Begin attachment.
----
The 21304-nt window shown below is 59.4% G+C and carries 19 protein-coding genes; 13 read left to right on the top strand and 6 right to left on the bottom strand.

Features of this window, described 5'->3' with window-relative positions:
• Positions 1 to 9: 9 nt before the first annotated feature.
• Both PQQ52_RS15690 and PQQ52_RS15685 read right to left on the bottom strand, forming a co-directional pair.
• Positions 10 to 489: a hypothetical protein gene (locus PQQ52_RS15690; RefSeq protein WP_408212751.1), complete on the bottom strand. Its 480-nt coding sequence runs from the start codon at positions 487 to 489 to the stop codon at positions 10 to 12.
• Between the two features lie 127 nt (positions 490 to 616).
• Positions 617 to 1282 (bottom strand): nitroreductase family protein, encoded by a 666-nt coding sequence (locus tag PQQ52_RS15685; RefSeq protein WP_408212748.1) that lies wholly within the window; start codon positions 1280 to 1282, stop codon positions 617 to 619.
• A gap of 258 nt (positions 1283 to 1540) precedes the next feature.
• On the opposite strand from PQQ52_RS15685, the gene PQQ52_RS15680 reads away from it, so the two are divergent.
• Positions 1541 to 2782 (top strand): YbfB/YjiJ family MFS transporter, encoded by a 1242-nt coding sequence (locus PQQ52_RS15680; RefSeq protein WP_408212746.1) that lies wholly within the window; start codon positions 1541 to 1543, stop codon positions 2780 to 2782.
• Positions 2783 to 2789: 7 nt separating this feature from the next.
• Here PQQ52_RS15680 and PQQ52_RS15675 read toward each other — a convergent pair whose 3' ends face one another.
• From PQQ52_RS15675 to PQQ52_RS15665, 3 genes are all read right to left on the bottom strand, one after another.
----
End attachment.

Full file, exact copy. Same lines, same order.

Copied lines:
The 21304-nt window shown below is 59.4% G+C and carries 19 protein-coding genes; 13 read left to right on the top strand and 6 right to left on the bottom strand.

Features of this window, described 5'->3' with window-relative positions:
• Positions 1 to 9: 9 nt before the first annotated feature.
• Both PQQ52_RS15690 and PQQ52_RS15685 read right to left on the bottom strand, forming a co-directional pair.
• Positions 10 to 489: a hypothetical protein gene (locus PQQ52_RS15690; RefSeq protein WP_408212751.1), complete on the bottom strand. Its 480-nt coding sequence runs from the start codon at positions 487 to 489 to the stop codon at positions 10 to 12.
• Between the two features lie 127 nt (positions 490 to 616).
• Positions 617 to 1282 (bottom strand): nitroreductase family protein, encoded by a 666-nt coding sequence (locus tag PQQ52_RS15685; RefSeq protein WP_408212748.1) that lies wholly within the window; start codon positions 1280 to 1282, stop codon positions 617 to 619.
• A gap of 258 nt (positions 1283 to 1540) precedes the next feature.
• On the opposite strand from PQQ52_RS15685, the gene PQQ52_RS15680 reads away from it, so the two are divergent.
• Positions 1541 to 2782 (top strand): YbfB/YjiJ family MFS transporter, encoded by a 1242-nt coding sequence (locus PQQ52_RS15680; RefSeq protein WP_408212746.1) that lies wholly within the window; start codon positions 1541 to 1543, stop codon positions 2780 to 2782.
• Positions 2783 to 2789: 7 nt separating this feature from the next.
• Here PQQ52_RS15680 and PQQ52_RS15675 read toward each other — a convergent pair whose 3' ends face one another.
• From PQQ52_RS15675 to PQQ52_RS15665, 3 genes are all read right to left on the bottom strand, one after another.